Posts tagged ‘responsibility’

March 24, 2012

Events + Response = Outcome

One of the most influential equations that I have learned in my life has been:
E + R = O
For this equation;

  • E = Events
  • R = Your chosen response to an Event
  • O = The overall outcome

In the model, the “Event” is neutral. It is not “good” or “bad”, it is just a life circumstance. It is our Response to an event that will shape how we label or perceive the event in our minds. How we choose to Respond to an event directly effects the overall outcome.

For example, imagine you are a school-aged kid being called a name by one of your classmates. You choose to respond by calling the other kid a worse name. The outcome is that the other kid hits you.

Imagine this scenario with a different response. You are a school-aged kid being called a name by one of your classmates. You ignore the other kid and move to the other side of the playground to be with a group of your friends. The outcome is that you have moved on with your day without conflict.

Let us look at this equation from an “Influence versus Control” perspective

  • E = Events – These are things that you typically can’t control. You may be able to influence factors leading up to events, but the event would have happened without you. Life events can be the small events such as being cut off in traffic or misplacing your house keys to major life events such as your house burning down or losing a family member.
  • R = Response – This is where you have some control. You can choose your response. When a life event happens, you can remember that there are multiple ways to respond to any situation and you can practice taking the time needed to evaluate your response. Since your response has a strong influence on the outcome, it is important to take personal responsibility for your responses to all life events.
  • O = Outcomes- This is an areas where we have influence. If we react “positively” to a situation, we are more likely to experience a “positive” outcome.

The next time “life happens”, do your best to take the time to evaluate your response and observe how the outcome unfolds.

March 19, 2012

Responding to Feedback at Work

I submitted a work report to someone with authority to review. Although I submitted the report by e-mail  to get feedback on the content, I received a responding e-mail with the bolded words “there are several typos throughout”. However, the overall quality of the report was deemed to be accurate.

There are multiple ways that we can choose to respond any situation. For the best possible outcome in this work situation, I was appreciative for the feedback and used the feedback to correct my report.

It is beneficial to let others know that you are appreciative for any feedback they give you. Other people can provide us with a unique perspective that can help our performance (such as catching typos in your drafts).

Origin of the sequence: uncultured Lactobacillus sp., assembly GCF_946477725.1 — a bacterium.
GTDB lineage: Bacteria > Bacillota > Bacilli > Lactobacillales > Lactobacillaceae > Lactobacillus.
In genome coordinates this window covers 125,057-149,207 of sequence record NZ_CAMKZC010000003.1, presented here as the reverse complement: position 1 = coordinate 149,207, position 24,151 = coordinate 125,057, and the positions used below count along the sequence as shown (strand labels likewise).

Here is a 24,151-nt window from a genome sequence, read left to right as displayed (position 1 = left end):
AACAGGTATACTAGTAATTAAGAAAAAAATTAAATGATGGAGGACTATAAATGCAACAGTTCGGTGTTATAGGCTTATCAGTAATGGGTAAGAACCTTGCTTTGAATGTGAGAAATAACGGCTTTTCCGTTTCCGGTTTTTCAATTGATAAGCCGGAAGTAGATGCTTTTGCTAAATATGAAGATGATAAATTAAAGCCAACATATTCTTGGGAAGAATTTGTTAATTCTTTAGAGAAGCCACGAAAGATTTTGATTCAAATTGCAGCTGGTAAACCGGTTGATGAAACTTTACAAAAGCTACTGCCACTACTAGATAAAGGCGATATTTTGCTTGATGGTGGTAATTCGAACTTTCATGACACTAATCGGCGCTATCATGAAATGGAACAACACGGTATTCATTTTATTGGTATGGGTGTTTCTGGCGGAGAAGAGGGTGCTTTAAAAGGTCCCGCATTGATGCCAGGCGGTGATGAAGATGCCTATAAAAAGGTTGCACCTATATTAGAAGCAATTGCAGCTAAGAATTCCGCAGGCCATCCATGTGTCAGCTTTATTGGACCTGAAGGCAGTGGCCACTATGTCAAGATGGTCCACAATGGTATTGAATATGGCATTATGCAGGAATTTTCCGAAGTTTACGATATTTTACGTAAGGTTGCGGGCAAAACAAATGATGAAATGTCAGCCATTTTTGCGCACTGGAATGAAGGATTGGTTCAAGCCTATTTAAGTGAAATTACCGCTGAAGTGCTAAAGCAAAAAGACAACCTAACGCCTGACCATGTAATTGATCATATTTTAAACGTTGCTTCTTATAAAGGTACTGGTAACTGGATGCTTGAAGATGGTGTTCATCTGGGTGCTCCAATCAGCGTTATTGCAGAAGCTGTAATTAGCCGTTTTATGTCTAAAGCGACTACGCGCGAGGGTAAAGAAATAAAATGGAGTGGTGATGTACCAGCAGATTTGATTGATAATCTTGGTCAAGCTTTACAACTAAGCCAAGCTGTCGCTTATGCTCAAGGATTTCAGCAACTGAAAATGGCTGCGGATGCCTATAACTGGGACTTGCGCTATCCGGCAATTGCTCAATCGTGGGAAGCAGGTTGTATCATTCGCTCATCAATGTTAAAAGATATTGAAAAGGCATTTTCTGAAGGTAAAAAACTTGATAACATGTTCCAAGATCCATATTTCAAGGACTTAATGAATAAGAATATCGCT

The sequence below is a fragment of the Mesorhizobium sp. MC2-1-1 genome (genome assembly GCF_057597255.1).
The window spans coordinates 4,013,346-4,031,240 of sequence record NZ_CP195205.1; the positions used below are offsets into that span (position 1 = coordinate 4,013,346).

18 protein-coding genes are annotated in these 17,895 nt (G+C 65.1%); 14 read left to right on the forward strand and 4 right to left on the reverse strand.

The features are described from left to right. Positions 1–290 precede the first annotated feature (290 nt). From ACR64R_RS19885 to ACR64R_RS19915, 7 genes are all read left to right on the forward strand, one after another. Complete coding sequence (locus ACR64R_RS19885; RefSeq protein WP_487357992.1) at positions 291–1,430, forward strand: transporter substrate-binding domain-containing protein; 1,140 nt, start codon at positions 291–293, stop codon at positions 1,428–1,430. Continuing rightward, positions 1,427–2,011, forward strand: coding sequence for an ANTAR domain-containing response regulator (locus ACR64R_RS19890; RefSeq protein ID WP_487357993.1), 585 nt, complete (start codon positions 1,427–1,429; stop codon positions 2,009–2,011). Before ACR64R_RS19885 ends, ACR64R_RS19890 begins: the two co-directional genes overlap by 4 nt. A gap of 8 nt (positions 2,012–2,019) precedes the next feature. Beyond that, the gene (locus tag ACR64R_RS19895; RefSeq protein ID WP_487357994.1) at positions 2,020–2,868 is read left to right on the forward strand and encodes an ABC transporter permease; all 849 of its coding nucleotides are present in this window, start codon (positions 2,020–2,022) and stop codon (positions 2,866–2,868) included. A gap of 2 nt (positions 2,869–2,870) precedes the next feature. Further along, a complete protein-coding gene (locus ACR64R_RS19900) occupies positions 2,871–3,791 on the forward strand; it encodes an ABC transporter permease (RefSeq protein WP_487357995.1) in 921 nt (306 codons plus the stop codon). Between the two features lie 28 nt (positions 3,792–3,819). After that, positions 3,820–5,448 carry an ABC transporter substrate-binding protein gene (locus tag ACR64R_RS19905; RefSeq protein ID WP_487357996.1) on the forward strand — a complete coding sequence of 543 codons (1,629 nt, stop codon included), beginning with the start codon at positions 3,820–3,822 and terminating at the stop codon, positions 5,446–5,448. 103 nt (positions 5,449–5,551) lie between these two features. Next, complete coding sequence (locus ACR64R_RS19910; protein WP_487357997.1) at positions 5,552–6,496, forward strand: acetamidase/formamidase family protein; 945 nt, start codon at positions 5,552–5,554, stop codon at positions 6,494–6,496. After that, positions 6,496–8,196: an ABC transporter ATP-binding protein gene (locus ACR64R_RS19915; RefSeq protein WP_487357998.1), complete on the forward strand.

When we receive feedback, it is important to keep our ego in check.I have to admit that I had a moment where my ego got involved. The e-mail statement “there are several typos throughout” was copied to five of my colleagues! I read through the entire document twice and found (only) two mistakes!

Luckily, I was able to keep my ego in check. I realized that I need to work on editing my own work since I have difficulty seeing the details. I asked another co-worker to look at the document and they found about 6 small errors. If I listened to my ego, I would not have been open to additional feedback.

When we receive feedback that we interpret as “negative”,  the ego / story telling mind can get a little carried away. These examples are exaggerated to make a point. This is what we do NOT want to do.

The ego can create stories imagining the intention of others

-“This person is trying to make me look bad.”

-“My colleagues can’t wait to judge me on this”.

The ego can create stories to defend itself.

-“I was tired when I wrote this report, it is understandable that I made a few mistakes.

-“I am more of a big picture type of person, these small details don’t matter”

If the ego feels very threatened, it may go on the attack. In this case, the ego will create a story line that justifies depreciating the source of the “threat”.

-“What does that person know, they are only a _________”

Yes, this is a silly example. This situation is minor. This is just a small “blip on the screen”. However, if we do not keep our “ego in check” and get a grasp on our responses to minor situations, we can create the proverbial “mountain out of a molehill”. For example, if I replied to the initial e-mail with some sort of “snarky” comment, I could have damaged rapport with many people.

When receiving feedback at work, it is important to:

1)  Acknowledge the positive! Sometimes we can overlook positive feedback if we receive just a little bit of “negative” feedback.

2) Consider if the feedback is valuable. Will this feedback help you achieve your goal?

3) Show appreciation for feedback. In most cases, someone has taken their own time to consider a product, report or project. Please thank them for their time.

4) Keep your ego in check!

Have a great work day!